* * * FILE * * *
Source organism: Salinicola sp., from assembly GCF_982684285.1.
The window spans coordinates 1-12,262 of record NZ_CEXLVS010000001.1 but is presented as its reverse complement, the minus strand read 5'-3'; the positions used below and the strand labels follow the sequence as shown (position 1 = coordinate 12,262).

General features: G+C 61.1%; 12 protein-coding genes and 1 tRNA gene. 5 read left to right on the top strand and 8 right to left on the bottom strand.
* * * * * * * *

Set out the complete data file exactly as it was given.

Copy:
Source organism: Salinicola sp., from assembly GCF_982684285.1.
The window spans coordinates 1-12,262 of record NZ_CEXLVS010000001.1 but is presented as its reverse complement, the minus strand read 5'-3'; the positions used below and the strand labels follow the sequence as shown (position 1 = coordinate 12,262).

General features: G+C 61.1%; 12 protein-coding genes and 1 tRNA gene. 5 read left to right on the top strand and 8 right to left on the bottom strand.